Communism and Islam are the two grand narratives of Central Asia, claim Slavs and Tatars, and they go further: “In fact, Communism and Islam are the two most important geopolitical factors of the 20th and 21st centuries.” With the exhibition Not Moscow Not Mecca in the Grafisches Kabinett and an outdoor installation at the Secession, the collective formed in 2006 writes the “autobiography” of a region that is little known in this country and that bears many names: from Central Asia to Greater Khorasan, from Turkestan to Ma Wara’ al-Nahr’Arabic for “the land beyond the river”.
With this exhibition, which is part of a cycle of works with the title The Faculty of Substitution, the artists pursue the theme of self-knowledge in the broadest sense. “Substitution,” say Slavs and Tatars with reference to the title, “means the mental agility needed to develop coordination and equilibrium so that we can tell one story through another.” Not Moscow Not Mecca is the title of the show at the Secession’neither, nor. In their ongoing search for a basis for comparison between cultures, between Orient and Occident, between modernity and Islam, Slavs and Tatars discover similarities between things that seem incomparable. These processes of equation lead to an appropriation and reinterpretation of history, a process at odds with the familiar narratives of the powerful and victorious.
So what do the two large watermelons in the pots by Robert Oerley at the entrance to the Secession tell us’ “Watermelons are a caricature, the fruit of the Other. In the USA, they are often used as a racist substitute for African-Americans, in Russia they recall the contested Caucasus, and in Europe the countries of origin of the migrant populations, be it Turkey, North Africa, etc.” Watermelons are also pleasant on the eyes, their surfaces seduce with graphic relish, the red flesh entices. They taste good. “And they are harbingers of spring, of summer. Ver Sacrum!” They embody a call to approach the exhibition at the Secession not only on an intellectual level, but also emotionally and sensorially, an invitation that is repeated and pursued by the “syncretistic shrine” inside the building.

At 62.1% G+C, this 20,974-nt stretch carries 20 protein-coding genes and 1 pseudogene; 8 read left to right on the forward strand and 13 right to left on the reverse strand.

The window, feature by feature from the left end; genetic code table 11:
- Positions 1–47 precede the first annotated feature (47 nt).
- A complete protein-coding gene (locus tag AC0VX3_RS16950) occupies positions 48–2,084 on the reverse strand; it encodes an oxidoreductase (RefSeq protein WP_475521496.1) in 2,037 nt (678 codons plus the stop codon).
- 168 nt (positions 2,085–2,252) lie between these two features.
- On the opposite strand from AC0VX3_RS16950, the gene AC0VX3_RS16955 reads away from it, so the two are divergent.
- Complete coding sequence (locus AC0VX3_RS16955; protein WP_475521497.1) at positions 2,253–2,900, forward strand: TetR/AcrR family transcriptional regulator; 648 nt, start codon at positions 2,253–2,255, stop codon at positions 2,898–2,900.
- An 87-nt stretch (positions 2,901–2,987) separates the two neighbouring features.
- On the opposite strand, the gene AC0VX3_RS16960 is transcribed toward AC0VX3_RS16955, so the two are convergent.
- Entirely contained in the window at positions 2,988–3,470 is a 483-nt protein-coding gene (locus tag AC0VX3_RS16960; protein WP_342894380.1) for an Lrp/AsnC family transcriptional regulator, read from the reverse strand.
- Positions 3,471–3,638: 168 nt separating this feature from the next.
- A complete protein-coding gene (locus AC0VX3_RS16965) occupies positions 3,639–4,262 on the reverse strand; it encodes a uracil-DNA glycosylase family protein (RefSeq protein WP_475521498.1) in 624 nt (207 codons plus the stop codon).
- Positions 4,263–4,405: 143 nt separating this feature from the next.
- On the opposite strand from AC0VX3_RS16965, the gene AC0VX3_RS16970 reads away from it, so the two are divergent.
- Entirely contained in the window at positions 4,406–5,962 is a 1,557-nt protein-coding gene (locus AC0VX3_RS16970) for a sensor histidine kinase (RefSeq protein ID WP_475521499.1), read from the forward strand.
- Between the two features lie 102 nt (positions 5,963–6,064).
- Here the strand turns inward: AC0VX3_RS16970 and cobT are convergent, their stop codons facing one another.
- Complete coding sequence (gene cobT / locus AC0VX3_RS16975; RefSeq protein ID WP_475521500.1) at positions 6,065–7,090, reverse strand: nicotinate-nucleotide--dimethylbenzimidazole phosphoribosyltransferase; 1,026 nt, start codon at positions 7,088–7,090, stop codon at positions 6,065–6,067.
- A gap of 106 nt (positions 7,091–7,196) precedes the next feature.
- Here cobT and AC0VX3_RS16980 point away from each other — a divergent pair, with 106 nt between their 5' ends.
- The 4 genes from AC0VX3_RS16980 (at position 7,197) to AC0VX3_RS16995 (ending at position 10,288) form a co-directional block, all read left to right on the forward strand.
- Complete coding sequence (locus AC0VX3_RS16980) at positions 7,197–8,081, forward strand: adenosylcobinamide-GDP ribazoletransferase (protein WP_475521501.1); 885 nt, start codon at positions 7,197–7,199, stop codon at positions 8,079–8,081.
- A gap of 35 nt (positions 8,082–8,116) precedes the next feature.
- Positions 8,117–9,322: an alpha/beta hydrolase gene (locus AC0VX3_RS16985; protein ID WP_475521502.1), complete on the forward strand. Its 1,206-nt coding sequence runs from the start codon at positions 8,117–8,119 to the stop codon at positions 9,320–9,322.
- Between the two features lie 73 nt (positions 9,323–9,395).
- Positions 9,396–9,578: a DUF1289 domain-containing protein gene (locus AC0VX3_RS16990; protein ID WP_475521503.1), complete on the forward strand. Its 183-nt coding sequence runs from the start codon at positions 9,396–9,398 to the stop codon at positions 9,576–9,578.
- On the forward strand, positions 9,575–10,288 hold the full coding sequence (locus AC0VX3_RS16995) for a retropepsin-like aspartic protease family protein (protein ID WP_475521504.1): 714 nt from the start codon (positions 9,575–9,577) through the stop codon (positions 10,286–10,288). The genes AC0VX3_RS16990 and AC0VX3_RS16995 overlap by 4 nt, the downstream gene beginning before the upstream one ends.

The artistic practice of the collective not only extends across the heterogeneous Central Asian region but also across a variety of media, disciplines, and formats, covering a broad spectrum of different cultural registers. In their primarily research-based works, Slavs and Tatars address issues such as antiquity and the past, the marginal and oft-forgotten, presenting the results of their processes of study in the exhibition space in poetic ways.
Finally, in the Grafisches Kabinett, visitors are met by the “collective autobiography of the flora of Central Asia” that takes the form of a setting transferred from the region. Pomegranate, mulberry, sour cherry, cucumber, persimmon, quince, fig, apricot, and melon, this time in two varieties. “We offer many points of entry to the work,” say Slavs and Tatars, “it’s actually like at a bazaar. We put things on display and visitors choose the level of engagement they want.” Based on the idea that fruit acts as a medium or talisman to challenge familiar notions of oral tradition and setting down in writing, Slavs and Tatars open up issues such as the influence of landscape on memory, or the dichotomy between sacred and profane knowledge, confronting them with the legacy of western modernity.